2

I am comparing two tables. They are:

CREATE TABLE Table1(
    Column1 [bigint] NOT NULL,
    Column2 [VARBINARY](max) NULL,
    Column3 [int] NULL,
    Column4 [DATETIME] NULL,
    Column5 [INT] NULL,
    Column6 [DATETIME] NULL,
    [RowVersionId] [timestamp] NOT NULL,
 CONSTRAINT [PK_BagImage] PRIMARY KEY CLUSTERED (Column1 ASC)
)

This is the second table:

CREATE TABLE Table2(
    Column1 [bigint] IDENTITY(1,1) NOT FOR REPLICATION NOT NULL,
    Column2 [BIGINT] NULL,
    Column3 [VARCHAR](1) NOT NULL,
    Column4 [int] NOT NULL,
    Column5 [varchar](11) NOT NULL,
    Column6 [varchar](13) NOT NULL,
    Column7 [datetime] NOT NULL,
    Column8 [bigint] NULL,
    Column9 [bit] NOT NULL,
    Column10 [uniqueidentifier] NOT NULL,
    [RowVersionId] [timestamp] NOT NULL,
 CONSTRAINT [PK_Table2] PRIMARY KEY CLUSTERED ( Column1 ASC)
) 

Neither of them have any non-clustered indexes. They do each have a foreign key, but the query plans for looking them up are lightening fast! (Clustered Index Seek that takes 00:00:00).

When I copy 55K of rows into the first one it takes 45 minutes. When I copy 7.7 million rows into the second it takes 7 minutes.

That all seems to make sense to me. (copying images should take longer, right?)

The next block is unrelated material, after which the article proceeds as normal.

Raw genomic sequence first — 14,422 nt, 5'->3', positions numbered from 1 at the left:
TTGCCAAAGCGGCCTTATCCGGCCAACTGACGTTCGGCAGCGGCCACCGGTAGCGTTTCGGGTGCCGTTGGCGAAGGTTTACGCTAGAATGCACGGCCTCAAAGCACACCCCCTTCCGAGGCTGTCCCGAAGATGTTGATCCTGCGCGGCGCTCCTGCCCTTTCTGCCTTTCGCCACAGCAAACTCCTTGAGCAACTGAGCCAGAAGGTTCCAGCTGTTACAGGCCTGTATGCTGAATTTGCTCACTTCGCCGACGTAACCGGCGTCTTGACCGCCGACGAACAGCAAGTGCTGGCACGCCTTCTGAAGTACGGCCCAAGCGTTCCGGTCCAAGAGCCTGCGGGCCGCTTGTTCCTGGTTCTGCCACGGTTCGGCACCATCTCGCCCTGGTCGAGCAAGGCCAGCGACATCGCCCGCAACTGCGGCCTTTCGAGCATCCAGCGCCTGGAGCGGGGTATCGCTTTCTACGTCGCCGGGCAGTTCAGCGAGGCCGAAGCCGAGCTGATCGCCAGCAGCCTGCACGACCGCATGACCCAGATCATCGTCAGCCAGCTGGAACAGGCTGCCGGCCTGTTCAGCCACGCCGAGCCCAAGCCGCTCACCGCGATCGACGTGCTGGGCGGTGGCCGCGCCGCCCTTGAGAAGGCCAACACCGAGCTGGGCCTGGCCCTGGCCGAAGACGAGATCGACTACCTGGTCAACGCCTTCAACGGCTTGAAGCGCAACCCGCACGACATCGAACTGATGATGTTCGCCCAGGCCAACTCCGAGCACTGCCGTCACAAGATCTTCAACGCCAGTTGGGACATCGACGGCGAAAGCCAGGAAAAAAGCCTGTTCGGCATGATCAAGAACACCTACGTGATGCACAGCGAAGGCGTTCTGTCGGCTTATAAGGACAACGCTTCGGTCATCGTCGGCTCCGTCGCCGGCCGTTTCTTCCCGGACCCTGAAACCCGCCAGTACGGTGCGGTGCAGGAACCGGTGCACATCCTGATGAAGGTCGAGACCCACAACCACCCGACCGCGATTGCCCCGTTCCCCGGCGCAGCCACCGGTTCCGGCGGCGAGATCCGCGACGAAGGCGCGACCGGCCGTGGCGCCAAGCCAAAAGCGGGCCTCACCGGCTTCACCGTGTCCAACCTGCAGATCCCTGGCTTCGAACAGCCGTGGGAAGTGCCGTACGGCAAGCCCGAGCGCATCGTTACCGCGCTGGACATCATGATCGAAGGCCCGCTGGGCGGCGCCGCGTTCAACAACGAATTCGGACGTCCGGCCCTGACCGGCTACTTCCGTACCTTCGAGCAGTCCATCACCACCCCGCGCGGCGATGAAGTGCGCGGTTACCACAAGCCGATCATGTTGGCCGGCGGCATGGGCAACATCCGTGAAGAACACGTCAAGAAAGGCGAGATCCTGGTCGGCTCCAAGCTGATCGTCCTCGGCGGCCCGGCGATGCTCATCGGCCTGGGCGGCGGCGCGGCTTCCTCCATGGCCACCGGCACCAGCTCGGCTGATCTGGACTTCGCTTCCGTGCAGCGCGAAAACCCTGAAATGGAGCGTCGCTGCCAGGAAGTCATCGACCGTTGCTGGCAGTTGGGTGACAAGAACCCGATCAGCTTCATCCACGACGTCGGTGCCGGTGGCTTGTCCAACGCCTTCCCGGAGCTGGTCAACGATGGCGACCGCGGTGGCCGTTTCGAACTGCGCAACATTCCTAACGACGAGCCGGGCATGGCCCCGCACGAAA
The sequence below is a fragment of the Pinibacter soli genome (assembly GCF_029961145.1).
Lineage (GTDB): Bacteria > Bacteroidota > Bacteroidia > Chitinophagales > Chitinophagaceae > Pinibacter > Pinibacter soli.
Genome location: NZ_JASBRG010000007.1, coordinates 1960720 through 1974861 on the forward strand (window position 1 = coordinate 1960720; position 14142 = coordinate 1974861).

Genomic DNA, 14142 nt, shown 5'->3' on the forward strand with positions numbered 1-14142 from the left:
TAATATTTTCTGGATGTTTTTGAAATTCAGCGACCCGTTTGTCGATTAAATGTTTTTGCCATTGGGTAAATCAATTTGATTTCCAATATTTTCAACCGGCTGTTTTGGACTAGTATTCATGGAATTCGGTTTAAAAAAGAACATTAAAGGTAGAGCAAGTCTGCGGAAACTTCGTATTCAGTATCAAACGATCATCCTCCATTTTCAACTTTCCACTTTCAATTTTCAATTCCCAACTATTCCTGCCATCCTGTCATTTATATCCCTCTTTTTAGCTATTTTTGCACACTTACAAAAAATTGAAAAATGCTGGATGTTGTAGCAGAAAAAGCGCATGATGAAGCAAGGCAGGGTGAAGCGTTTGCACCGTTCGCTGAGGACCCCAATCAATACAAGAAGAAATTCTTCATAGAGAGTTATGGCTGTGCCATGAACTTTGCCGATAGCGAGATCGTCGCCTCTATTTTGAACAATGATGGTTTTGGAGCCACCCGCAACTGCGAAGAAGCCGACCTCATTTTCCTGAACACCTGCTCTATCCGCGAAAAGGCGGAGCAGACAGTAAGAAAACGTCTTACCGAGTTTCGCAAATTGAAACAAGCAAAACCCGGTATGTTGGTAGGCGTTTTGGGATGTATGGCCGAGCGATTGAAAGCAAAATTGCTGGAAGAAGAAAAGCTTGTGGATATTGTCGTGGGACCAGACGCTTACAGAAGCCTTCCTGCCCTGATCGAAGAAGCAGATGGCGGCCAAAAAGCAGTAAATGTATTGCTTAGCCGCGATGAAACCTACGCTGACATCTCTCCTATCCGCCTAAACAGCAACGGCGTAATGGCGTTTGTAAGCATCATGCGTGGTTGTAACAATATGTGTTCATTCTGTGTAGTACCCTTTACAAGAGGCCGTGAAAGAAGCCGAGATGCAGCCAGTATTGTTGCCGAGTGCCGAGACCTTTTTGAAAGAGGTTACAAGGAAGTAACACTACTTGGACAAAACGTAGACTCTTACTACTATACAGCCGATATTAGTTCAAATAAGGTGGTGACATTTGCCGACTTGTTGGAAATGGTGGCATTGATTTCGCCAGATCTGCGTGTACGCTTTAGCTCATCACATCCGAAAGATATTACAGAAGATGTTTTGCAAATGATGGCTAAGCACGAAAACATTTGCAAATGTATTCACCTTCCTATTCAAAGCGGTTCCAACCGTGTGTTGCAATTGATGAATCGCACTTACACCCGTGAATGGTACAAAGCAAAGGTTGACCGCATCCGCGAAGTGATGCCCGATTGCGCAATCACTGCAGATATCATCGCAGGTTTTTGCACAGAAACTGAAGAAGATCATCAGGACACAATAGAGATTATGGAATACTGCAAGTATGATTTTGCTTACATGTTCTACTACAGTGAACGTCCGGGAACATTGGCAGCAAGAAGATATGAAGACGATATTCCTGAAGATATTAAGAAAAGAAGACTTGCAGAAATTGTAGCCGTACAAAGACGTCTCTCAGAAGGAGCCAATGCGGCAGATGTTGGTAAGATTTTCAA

But I wanted to calculate a rough IO for this operation. So I ran dbcc showcontig on these tables.

Table   MinimumRecordSize  MaximumRecordSize   AverageRecordSize  
Table1        75                  123                81.733
Table2        101                 101                101

So here is where I am getting confused. If the average record size is 20 less for the table with the images in it, then why does it take so very much longer to insert the data? Especially when I am inserting 7 Million rows more into the second table.

  • 1
    Also, more generally, insert speed is not a function of just row size. – Aaron Bertrand Aug 4 '15 at 18:48
2

When you're storing data that is bigger than what fits into the SQL Server's 8k page, like varbinary(max) or varchar(max), it's stored in an row overflow data structure. It seems showcontig doesn't show this data at all according to books online:

DBCC SHOWCONTIG does not display row-overflow storage information and other new off-row data types, such as nvarchar(max), varchar(max), varbinary(max), and xml.

It seems showcontig is deprecated too. Its replacement sys.dm_db_index_physical_stats can be setup to show storage of "off row" data. SAMPLE or DETAIL seems to show this data best.

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